The first few times that someone used the “p” word, everyone within earshot clambered to the nearest porthole. Some people grabbed cameras and sprinted topside. It didn’t matter how far away the penguins were, cameras clicked away to document the occasion. Flash forward fourteen days. We have traveled over 2000 nautical miles to the northwest Ross Sea and back again, we have steamed east along the ice shelf, and we have made our way through pack ice. My watch ended yesterday with the last CTD station in the pack ice before we embarked on a path to the Amundsen Sea via rougher water in the open seas.
The sea ice has posed problems for our science objectives; sample locations we had wanted to visit were blocked by a thick and impenetrable ice cover. Using the most recent satellite images that we could receive onboard (near real time for more coarse resolution data and up to 4 or 5 days for finer scale and more accurate data), Stan Jacobs worked with the captain to make alternative sample plans that evolved with the ice pack. As we pushed and broke our way through the sea of around one thick meter sea ice, we seemed to crash the party of more than one wildlife gathering.
Being in the pack ice, we passed many seals (Ross and Crabeater) and penguins (Adelie and Emperor) as they rest on various forms of ice. Pretty soon, the response to the “p” word faded to a simple nod of acknowledgement, indicating: I’ll first finish what I’m doing and then meander to the porthole to see the penguins.
We haven’t seen huge colonies of penguins. The Adelie gatherings reem to range from 1-10. Sometimes these small groups are separated by very short distance, like kids in small groups that are scattered about the schoolyard. The personalities of the Adelie and Emperors seem strikingly different as well. The Emperors are more often in groups of 2-3 and simply stop and stare as they take in the information that a large, orange and very strange looking object is rumbling towards them and crushing the platform that they find so solid. If we get closer than their comfort level, they flop onto their bellies in a somber “oh…all right…” fashion and toboggan away on their bellies at a speed indicating annoyance more than fear. Adelies, on the other hand, seem to interpret the Nathanial B. Palmer as the apocalypse. Even when we are quite far away, they flap their “wings” and excitedly dance in circles before falling to their bellies and tobogganing away at impressive speeds. In either case, as the penguins push themselves away from the ship, their trails are forged through a layer of snow that blankets the sea ice.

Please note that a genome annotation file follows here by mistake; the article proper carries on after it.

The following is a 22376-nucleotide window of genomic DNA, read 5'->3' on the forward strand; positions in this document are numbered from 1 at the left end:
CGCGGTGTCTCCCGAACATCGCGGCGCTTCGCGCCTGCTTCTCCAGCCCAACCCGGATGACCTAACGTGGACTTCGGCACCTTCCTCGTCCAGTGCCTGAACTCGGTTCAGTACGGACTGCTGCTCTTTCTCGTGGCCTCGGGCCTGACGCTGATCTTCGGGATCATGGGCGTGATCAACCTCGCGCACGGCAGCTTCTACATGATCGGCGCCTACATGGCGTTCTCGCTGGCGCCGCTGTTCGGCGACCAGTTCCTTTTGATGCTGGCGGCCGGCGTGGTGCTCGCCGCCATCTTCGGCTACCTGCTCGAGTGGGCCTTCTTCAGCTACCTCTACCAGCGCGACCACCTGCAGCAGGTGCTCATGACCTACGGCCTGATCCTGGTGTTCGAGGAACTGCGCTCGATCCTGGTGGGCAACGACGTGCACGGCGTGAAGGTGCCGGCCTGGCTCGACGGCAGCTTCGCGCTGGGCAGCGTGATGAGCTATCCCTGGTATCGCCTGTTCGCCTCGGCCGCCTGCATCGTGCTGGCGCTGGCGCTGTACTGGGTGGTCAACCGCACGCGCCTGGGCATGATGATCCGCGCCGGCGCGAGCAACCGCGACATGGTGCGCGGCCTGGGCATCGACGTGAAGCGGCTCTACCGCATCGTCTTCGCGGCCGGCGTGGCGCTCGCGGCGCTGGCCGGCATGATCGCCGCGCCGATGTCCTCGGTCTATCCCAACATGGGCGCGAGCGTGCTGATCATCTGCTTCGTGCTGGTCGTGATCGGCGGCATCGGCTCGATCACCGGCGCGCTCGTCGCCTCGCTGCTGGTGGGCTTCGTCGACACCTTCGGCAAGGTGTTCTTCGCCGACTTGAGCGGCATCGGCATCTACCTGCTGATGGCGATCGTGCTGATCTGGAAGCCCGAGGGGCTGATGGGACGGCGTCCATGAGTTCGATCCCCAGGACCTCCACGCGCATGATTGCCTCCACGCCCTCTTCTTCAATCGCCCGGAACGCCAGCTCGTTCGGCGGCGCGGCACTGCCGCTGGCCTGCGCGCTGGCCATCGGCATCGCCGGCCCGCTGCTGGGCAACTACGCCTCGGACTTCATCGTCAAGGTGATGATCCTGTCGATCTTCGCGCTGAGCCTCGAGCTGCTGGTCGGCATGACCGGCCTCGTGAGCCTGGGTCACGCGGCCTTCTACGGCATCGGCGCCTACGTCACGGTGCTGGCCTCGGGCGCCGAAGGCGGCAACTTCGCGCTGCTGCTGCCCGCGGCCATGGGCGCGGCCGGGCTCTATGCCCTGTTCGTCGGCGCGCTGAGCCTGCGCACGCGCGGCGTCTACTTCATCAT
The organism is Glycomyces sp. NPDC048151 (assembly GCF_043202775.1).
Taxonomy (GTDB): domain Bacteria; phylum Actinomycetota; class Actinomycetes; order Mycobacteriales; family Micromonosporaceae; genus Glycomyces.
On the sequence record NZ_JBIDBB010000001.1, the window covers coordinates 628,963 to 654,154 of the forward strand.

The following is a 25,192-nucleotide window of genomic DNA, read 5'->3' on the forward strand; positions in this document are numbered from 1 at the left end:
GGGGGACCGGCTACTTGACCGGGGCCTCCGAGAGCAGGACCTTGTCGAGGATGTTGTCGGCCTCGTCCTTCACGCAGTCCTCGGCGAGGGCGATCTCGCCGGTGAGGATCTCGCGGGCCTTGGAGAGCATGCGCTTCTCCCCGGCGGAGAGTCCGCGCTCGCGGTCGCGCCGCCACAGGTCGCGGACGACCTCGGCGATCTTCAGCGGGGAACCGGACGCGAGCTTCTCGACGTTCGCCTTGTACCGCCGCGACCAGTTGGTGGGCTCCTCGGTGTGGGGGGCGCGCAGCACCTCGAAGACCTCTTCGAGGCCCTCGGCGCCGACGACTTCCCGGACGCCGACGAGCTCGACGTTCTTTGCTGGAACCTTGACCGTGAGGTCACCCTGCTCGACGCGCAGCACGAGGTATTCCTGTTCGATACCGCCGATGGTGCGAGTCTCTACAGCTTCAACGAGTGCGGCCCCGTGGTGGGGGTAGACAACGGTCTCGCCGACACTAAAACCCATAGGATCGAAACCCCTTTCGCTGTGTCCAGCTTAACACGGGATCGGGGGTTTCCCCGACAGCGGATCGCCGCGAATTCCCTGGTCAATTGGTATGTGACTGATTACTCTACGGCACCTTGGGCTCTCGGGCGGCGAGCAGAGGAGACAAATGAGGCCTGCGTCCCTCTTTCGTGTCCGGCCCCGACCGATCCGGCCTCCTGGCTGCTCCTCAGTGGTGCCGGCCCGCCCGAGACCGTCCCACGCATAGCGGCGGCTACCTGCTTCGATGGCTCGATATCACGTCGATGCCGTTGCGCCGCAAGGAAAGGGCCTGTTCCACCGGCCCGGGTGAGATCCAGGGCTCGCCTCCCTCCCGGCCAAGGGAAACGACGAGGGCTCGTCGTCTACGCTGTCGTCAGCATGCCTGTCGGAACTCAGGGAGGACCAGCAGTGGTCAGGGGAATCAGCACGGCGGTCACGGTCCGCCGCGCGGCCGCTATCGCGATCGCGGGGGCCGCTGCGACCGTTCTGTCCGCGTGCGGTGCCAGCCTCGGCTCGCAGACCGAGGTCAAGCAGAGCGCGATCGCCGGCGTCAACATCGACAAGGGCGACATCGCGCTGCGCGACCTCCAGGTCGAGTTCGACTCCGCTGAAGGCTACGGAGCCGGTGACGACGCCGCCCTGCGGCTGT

Pretty as the snow may be, it can cause more problems for science than one might anticipate. Snow coverage varies in the different regions of Antarctica. In some areas, the surface of sea ice is actual ice and there is very little snow covering the ice. What we have been observing on our trip are thick layers of snow covering the ice. In fact, in some cases, the layer of snow makes up most of the sea ice that is observed above the surface. We have been trying to find a place to put an ice buoy on the ice floe; but we have found it very difficult to find a piece of sea ice in which the instruments could anchor to ice instead of snow, which is less stable than ice.
Satellite Sea Ice Map
Snow also poses a challenge to satellite measurements that use ice thickness above sea level to gage the amount of ice below sea level. The idea is that we can apply Archimedes Principle to use information on the density of ice together with the elevation above sea level to calculate the draft of ice below sea level. In other words, the weight of an ice floe equals the weight of the water that it displaces, and this information can be used to determine sea ice draft. Snow is less dense than ice but is hard to distinguish from ice in satellite observations. As a result, calculations of ice thickness and draft can be skewed if there is a thick layer of snow over ice and if one assumes (as we are often forced to) that the density of mass above sea level is that of ice.
Another science hazard that is introduced by snow is inaccuracies in the estimates of whether ice sheets are growing or shrinking. Katherine Leonard is another graduate student on this ship, and she is investigating this very topic. On the ship, she has carefully rigged a snow counting device to calculate how much snow fall we are encountering on this passage. When we were close to the ice shelf, and it wasn’t snowing, the apparatus was detecting the amount of snow being blown off the top of the ice shelf. This drift of snow was a visible stream that blew off the shelf and dispersed over the ocean.
Typically, when scientists estimate changes in ice sheets (referred to as mass balance), they use estimates of the amount of iceberg calving versus the amount of snow accumulation. Usually, the effect of ice shelf melting due to ocean interaction or the effect of wind blowing snow off ice sheets is not taken into consideration. Katherine’s work aims to improve mass balance estimates in part by resolving the amount of snow that is being blown off the ice sheets.
These scientific challenges further demonstrate that things are rarely as straightforward as they may first appear. A simple indentation of snow that trails behind a penguin as it toboggans exposes a new layer of complexity to our task as scientists in understanding the nature of this environment.
The Nathanial B. Palmer’s next challenge is to navigate to the Amundsen Sea where we will find our way through breaks in sea ice, looking for good sampling locations that will not compromise our ability to reach open ocean should the weather change and turn the sea ice into a locked and unmovable grid.
The Farley Mowat searching for whaling ships. Picture taken a week ago near Cape Adare.